The OECD health data from 2016 has shown that including public and private spending on health care, the US citizen is forking out nearly 3 times as much as a UK citizen ($9,086 per year, as opposed to the UK spend of $3,364). The average US citizen privately spends an additional $4,516 on top of the $1.5 trillion national budget. One would have supposed, this massive extra spending would lead to a big difference in health care outcomes but nothing could be further from the truth. Life expectancy in the US was 78.8 years compared to the UK's 81.1 and infant mortality rates were almost double at 6.1 per thousand compared with the UK's 3.8 per thousand.
This is made even more curious by the facts that the UK had a 20 per cent population of daily smokers compared to the US rate of 13.7 per cent and that the UK had a population of 17.1 per cent aged 65 and over compared with the US level of 14.1 per cent. Let us endeavor to examine what factors had made the US performance, worsen?
From a US perspective, it should be a matter of general concern that of the 65+ population demographic, that 68 per cent of them suffer from two or more chronic conditions compared to 33 per cent in the UK. Of course, we cannot assess these issues, purely in financial terms but should also consider additional costs or factors. The exorbitant cost of health care in the US is in itself detrimental in that it leads to highly increased insecurity, depression and anxiety which in themselves have a negative impact on health.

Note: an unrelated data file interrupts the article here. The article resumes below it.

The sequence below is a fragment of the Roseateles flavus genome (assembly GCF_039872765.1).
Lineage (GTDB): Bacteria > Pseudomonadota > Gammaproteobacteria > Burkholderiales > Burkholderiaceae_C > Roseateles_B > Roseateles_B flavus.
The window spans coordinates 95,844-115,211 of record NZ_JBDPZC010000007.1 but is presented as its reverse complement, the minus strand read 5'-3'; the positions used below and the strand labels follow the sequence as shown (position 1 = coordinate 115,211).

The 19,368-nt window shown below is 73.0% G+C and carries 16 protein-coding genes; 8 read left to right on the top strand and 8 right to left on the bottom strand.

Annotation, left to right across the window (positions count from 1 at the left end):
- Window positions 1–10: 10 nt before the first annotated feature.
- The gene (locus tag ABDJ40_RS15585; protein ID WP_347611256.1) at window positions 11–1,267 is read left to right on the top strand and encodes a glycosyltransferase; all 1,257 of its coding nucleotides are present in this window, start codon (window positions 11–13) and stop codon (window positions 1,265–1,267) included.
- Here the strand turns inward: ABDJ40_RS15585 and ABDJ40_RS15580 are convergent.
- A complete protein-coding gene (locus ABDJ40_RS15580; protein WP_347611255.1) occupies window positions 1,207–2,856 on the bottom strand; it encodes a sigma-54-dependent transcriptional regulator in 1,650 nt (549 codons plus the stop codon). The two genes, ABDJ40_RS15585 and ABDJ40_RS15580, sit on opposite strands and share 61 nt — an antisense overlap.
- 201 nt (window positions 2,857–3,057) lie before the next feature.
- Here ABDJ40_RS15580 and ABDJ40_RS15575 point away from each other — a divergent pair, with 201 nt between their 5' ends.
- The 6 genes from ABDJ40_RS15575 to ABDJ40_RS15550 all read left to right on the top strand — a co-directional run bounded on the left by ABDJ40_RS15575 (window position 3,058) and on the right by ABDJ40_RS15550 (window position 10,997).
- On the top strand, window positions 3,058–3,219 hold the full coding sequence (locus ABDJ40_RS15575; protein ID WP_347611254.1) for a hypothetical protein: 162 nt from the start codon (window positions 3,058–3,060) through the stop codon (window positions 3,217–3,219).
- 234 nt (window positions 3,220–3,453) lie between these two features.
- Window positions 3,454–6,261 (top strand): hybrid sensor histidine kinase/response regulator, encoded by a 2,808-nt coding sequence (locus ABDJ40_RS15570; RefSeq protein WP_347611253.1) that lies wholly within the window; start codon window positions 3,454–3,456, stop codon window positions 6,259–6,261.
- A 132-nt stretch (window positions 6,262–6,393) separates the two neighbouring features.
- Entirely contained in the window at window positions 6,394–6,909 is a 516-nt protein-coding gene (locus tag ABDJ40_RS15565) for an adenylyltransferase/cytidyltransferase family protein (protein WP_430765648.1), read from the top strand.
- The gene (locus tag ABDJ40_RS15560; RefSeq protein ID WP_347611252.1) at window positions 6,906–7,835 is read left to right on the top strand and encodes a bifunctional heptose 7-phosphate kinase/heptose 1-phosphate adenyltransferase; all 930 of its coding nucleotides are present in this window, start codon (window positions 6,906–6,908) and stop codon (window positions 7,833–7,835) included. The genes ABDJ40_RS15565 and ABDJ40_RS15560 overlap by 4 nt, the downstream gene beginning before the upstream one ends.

Let us also examine what was made manifest, in a US survey by Gallop published in April 2019?
Given the nature of the crisis in the US health care system then it is risible for Donald Trump or indeed anyone to suggest that the UK should open its health service provision to corporates operating in the failed US system. Neoliberal Blairite privatization, PPPs and PFIs etc have been a disaster for taxpayers as Liam Halligan has shown in the expose for 'Dispatches', aired on BChannel 4.
The private sector Neoliberal approach in the US strongly suggests that rather than the UK following the US route and privatizing its health care system it is clear that it should be the US which should be following the UK and European models.